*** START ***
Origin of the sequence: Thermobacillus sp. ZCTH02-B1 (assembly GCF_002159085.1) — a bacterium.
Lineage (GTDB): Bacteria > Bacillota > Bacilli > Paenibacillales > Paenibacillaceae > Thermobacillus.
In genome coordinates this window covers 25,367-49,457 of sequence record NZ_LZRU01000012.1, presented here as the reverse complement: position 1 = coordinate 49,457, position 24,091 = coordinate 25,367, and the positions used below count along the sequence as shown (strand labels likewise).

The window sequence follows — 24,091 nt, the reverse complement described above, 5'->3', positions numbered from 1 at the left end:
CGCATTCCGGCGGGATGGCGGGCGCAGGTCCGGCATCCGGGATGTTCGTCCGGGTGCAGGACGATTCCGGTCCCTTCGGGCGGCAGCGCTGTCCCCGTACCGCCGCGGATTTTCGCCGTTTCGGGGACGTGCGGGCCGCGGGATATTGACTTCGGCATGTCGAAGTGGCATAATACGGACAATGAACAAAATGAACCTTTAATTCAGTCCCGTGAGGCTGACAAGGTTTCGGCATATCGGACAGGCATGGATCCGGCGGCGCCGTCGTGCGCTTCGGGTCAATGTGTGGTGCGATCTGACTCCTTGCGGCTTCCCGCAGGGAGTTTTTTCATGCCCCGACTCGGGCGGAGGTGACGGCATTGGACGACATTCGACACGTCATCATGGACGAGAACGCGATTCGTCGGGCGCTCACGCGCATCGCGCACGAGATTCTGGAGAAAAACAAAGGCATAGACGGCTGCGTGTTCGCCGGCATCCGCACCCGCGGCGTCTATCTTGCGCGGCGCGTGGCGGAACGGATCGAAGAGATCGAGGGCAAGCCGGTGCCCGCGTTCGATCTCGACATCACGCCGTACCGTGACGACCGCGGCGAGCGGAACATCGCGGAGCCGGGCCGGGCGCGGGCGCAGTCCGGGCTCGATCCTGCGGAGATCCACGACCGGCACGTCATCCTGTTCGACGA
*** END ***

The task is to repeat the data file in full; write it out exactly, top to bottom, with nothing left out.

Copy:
Origin of the sequence: Thermobacillus sp. ZCTH02-B1 (assembly GCF_002159085.1) — a bacterium.
Lineage (GTDB): Bacteria > Bacillota > Bacilli > Paenibacillales > Paenibacillaceae > Thermobacillus.
In genome coordinates this window covers 25,367-49,457 of sequence record NZ_LZRU01000012.1, presented here as the reverse complement: position 1 = coordinate 49,457, position 24,091 = coordinate 25,367, and the positions used below count along the sequence as shown (strand labels likewise).

The window sequence follows — 24,091 nt, the reverse complement described above, 5'->3', positions numbered from 1 at the left end:
CGCATTCCGGCGGGATGGCGGGCGCAGGTCCGGCATCCGGGATGTTCGTCCGGGTGCAGGACGATTCCGGTCCCTTCGGGCGGCAGCGCTGTCCCCGTACCGCCGCGGATTTTCGCCGTTTCGGGGACGTGCGGGCCGCGGGATATTGACTTCGGCATGTCGAAGTGGCATAATACGGACAATGAACAAAATGAACCTTTAATTCAGTCCCGTGAGGCTGACAAGGTTTCGGCATATCGGACAGGCATGGATCCGGCGGCGCCGTCGTGCGCTTCGGGTCAATGTGTGGTGCGATCTGACTCCTTGCGGCTTCCCGCAGGGAGTTTTTTCATGCCCCGACTCGGGCGGAGGTGACGGCATTGGACGACATTCGACACGTCATCATGGACGAGAACGCGATTCGTCGGGCGCTCACGCGCATCGCGCACGAGATTCTGGAGAAAAACAAAGGCATAGACGGCTGCGTGTTCGCCGGCATCCGCACCCGCGGCGTCTATCTTGCGCGGCGCGTGGCGGAACGGATCGAAGAGATCGAGGGCAAGCCGGTGCCCGCGTTCGATCTCGACATCACGCCGTACCGTGACGACCGCGGCGAGCGGAACATCGCGGAGCCGGGCCGGGCGCGGGCGCAGTCCGGGCTCGATCCTGCGGAGATCCACGACCGGCACGTCATCCTGTTCGACGA